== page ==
There is no doubt -- the new South West Acute Hospital is a fantastic looking building.

The superlatives that were used on its opening 50 days ago such as state-of-the-art and most modern in Western Europe are undoubtedly true.

But there have been teething troubles. So much so that a local MLA has asked for an urgent review citing patients suffering "significant distress".

Already there have been issues with car parking. Open for only seven weeks, the Trust is already having to re-model car parking at the hospital to provide 90 spaces to come into effect by September and is to construct a further 150 new spaces on the site.

The relocation of the remaining community based staff from community facilities to the new hospital site is being deferred until the car park spaces are constructed.

This week patients have spoken out about waiting for their treatment and one even referred to "ghost hospital" where staff are working under stressful conditions.

Statistics would seem to back up patient claims about waiting as there appears to be a drop in performance when comparing the waiting figures at the Erne Hospital to those at the new South West Acute Hospital.

Last year, the Erne Hospital achieved one of the best performances in Northern Ireland for patient waiting times at its Emergency Care department. Department of Health figures showed that in October and December 2011, the Erne Hospital exceeded the government target that 95 per cent of patients are either treated and discharged or admitted within four hours of their arrival in the department. In October it was 95.9 per cent and in December 95.5 per cent. It just missed the target with 94.3 per cent of patients being dealt with in four hours in month of November.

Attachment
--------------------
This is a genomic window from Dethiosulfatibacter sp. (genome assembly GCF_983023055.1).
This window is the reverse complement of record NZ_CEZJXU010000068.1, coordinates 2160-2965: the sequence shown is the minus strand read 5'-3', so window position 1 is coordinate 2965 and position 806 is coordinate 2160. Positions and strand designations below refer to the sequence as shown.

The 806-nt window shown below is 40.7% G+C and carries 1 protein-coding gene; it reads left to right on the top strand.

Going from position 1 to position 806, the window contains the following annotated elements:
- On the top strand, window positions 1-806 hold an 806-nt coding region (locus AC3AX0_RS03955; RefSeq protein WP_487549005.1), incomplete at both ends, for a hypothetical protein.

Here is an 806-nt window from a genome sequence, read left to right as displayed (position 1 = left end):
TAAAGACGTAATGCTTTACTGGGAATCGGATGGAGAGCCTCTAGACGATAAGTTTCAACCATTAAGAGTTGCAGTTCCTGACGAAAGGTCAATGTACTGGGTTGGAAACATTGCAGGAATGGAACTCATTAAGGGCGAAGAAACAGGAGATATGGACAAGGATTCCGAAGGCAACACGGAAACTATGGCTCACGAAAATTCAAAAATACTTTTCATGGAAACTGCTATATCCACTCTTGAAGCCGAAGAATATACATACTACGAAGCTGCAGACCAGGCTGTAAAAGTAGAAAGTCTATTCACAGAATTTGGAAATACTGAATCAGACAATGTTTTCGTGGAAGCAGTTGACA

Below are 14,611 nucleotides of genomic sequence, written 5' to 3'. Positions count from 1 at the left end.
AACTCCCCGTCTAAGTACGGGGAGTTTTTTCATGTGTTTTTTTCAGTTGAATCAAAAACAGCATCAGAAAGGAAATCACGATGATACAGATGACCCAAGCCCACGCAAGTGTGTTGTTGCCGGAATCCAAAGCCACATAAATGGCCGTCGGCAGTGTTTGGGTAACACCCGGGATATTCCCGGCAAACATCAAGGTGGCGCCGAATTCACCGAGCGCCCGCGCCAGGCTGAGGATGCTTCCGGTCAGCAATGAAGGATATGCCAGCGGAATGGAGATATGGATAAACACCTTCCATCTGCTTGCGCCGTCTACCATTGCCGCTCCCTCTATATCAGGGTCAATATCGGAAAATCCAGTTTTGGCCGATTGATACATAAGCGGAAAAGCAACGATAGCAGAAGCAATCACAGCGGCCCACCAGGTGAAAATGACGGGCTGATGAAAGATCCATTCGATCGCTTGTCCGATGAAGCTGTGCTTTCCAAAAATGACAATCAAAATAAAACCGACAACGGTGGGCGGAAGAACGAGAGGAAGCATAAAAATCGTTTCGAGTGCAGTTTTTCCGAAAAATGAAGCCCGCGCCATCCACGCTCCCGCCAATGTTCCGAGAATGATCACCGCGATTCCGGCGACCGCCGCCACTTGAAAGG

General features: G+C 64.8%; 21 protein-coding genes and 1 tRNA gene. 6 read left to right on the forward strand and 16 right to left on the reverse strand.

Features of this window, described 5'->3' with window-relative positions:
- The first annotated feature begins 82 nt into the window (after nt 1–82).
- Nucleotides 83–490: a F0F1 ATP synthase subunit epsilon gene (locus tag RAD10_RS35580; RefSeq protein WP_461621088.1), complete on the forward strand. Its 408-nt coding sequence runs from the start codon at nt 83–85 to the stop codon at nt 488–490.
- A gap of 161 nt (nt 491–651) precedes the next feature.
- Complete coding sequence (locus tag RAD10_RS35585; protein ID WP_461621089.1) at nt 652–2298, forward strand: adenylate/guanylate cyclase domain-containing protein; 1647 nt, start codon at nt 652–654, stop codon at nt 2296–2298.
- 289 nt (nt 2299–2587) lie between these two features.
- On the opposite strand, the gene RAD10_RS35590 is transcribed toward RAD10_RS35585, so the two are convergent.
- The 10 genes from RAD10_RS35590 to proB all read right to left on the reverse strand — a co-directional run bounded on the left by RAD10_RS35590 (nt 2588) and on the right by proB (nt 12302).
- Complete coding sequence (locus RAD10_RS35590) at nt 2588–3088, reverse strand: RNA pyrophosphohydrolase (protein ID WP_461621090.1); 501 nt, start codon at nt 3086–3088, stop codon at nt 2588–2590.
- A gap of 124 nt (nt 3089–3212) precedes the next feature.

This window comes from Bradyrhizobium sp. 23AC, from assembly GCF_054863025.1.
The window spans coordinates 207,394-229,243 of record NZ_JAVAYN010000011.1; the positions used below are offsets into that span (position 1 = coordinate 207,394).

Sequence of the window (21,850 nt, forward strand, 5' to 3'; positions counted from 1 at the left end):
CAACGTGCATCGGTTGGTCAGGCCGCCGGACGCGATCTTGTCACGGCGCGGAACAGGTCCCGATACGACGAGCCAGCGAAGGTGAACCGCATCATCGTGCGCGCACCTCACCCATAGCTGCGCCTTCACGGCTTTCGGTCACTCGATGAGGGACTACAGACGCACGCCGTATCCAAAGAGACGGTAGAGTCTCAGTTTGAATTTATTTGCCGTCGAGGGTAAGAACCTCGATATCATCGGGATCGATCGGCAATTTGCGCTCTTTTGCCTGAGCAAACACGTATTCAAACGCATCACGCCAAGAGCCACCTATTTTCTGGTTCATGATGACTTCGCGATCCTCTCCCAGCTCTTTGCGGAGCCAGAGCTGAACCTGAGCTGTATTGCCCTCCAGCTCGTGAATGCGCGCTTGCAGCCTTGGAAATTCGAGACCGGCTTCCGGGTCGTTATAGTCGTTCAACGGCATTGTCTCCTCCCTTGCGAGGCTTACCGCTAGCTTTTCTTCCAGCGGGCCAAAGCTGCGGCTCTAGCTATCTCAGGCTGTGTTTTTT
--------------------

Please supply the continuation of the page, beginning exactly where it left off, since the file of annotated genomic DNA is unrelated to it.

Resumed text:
The figure for the entire financial year from March 2011 to April 2012 at the Erne was 94.3 per cent, just shy of the government target.

Yesterday the Western Trust revealed that the performance for July -- at the South West Acute Hospital -- was 91 per cent of patients waiting no longer than four hours from the time of arrival to treatment, admission or discharge. The excellent percentages have slipped a little.

In all the case studies highlighted in this newspaper today, patients say staff were helpful and accommodating. However, one patient cites "stressful and difficult conditions" staff are working under. The story emerging is that front-line staff are coming under pressure. Staff say they are skipping breaks to get their work done and one nurse is said to have walked 15 miles in one shift.

Of course there will be issues when a major health facility moves from one location to another. But they cannot go on forever. The Trust must take a firm grasp of the issues and ensure that staff are properly supported in this period of change.